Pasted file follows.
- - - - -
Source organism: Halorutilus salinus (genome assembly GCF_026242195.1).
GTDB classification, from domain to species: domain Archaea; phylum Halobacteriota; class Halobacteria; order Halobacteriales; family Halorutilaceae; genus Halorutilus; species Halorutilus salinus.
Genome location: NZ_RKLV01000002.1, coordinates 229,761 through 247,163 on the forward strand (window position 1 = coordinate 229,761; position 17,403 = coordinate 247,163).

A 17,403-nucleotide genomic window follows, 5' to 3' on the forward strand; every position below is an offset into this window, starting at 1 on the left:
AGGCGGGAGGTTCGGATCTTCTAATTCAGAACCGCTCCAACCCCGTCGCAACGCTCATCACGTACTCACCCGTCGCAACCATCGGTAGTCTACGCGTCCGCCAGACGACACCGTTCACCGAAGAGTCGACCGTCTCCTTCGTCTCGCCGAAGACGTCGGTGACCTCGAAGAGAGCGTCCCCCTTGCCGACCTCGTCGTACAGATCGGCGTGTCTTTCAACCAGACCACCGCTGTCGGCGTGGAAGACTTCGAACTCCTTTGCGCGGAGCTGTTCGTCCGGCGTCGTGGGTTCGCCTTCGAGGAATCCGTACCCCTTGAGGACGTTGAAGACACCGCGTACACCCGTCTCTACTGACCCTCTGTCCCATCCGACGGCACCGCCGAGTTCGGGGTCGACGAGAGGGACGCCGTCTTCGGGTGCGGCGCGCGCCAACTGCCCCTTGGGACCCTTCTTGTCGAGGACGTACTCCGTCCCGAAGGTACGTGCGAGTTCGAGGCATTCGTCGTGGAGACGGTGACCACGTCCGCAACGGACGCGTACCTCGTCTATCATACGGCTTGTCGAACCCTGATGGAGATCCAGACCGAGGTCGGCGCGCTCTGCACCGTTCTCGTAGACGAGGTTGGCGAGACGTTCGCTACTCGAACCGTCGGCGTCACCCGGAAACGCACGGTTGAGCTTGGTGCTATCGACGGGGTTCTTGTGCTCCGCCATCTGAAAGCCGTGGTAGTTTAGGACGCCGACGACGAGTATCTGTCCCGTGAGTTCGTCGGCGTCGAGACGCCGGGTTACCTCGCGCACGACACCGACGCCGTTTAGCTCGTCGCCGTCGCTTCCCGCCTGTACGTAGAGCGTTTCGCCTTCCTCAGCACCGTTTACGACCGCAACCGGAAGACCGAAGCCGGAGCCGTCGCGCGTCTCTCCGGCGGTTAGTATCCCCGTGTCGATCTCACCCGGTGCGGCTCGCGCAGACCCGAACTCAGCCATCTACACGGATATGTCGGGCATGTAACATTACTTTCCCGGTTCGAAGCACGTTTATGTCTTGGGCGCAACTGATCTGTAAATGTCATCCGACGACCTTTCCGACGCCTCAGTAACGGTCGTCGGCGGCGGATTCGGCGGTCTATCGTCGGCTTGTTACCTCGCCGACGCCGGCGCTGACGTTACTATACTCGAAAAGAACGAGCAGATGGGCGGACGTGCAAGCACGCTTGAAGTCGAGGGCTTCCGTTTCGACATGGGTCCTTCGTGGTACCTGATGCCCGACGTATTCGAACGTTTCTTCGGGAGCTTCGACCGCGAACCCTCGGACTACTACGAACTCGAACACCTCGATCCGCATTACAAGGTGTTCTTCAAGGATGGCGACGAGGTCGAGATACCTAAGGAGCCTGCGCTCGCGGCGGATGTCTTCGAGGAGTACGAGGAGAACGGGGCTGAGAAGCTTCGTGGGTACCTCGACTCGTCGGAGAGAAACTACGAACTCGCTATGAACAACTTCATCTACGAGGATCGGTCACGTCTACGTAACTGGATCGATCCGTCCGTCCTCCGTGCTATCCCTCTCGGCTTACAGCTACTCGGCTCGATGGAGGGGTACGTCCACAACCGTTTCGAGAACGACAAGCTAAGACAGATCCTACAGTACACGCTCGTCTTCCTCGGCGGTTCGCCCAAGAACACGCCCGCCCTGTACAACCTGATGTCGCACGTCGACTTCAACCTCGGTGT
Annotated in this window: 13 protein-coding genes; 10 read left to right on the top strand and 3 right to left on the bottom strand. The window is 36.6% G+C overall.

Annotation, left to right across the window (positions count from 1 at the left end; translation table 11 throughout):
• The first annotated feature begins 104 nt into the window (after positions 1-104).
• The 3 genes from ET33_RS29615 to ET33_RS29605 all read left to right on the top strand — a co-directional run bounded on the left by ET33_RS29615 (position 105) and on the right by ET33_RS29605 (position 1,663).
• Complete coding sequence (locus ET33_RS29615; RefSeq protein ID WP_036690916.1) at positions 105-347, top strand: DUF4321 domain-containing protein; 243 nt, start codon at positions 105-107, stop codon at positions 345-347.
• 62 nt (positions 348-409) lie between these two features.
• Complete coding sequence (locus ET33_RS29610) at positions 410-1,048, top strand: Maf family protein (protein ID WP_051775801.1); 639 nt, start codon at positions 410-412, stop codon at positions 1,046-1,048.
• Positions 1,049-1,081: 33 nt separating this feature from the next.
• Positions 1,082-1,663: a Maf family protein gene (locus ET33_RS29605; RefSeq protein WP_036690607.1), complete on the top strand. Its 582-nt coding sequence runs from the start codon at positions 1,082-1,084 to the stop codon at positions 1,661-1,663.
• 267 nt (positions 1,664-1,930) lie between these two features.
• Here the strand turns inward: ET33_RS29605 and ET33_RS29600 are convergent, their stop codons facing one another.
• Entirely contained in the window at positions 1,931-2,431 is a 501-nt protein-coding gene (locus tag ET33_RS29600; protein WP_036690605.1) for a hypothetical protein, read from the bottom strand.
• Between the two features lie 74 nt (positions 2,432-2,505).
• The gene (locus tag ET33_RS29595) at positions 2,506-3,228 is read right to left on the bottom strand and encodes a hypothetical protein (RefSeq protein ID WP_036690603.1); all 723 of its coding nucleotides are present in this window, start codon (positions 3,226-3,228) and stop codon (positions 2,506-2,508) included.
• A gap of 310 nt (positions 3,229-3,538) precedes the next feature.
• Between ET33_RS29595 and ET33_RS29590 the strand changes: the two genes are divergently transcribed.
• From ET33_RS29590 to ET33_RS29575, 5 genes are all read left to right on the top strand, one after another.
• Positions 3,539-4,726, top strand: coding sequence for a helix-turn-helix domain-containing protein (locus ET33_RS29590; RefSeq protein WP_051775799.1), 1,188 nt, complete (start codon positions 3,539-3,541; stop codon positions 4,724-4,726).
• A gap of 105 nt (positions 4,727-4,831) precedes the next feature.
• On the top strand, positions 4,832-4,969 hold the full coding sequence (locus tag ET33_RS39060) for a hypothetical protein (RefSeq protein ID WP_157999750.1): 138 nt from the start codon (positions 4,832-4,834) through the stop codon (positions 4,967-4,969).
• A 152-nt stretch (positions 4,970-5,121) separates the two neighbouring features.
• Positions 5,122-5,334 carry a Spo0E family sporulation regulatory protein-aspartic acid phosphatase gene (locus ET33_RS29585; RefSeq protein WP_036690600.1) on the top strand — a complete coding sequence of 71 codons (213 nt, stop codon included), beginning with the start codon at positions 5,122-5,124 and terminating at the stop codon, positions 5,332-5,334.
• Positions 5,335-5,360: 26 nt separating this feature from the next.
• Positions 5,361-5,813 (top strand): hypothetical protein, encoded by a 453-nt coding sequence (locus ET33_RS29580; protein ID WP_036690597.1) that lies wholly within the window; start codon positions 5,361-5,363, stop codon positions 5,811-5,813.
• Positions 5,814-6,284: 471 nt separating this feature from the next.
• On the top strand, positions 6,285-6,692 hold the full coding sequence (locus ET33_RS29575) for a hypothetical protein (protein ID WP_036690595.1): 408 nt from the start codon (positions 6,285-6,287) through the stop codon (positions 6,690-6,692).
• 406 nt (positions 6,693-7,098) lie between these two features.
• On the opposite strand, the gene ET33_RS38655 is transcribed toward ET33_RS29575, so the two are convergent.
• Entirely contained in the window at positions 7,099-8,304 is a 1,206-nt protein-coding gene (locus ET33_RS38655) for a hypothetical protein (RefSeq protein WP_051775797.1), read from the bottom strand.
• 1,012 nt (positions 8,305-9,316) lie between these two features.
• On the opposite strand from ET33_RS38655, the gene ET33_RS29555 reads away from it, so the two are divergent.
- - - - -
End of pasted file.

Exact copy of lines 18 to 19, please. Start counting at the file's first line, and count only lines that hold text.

• Between the two features lie 74 nt (positions 2,432-2,505).
• The gene (locus tag ET33_RS29595) at positions 2,506-3,228 is read right to left on the bottom strand and encodes a hypothetical protein (RefSeq protein ID WP_036690603.1); all 723 of its coding nucleotides are present in this window, start codon (positions 3,226-3,228) and stop codon (positions 2,506-2,508) included.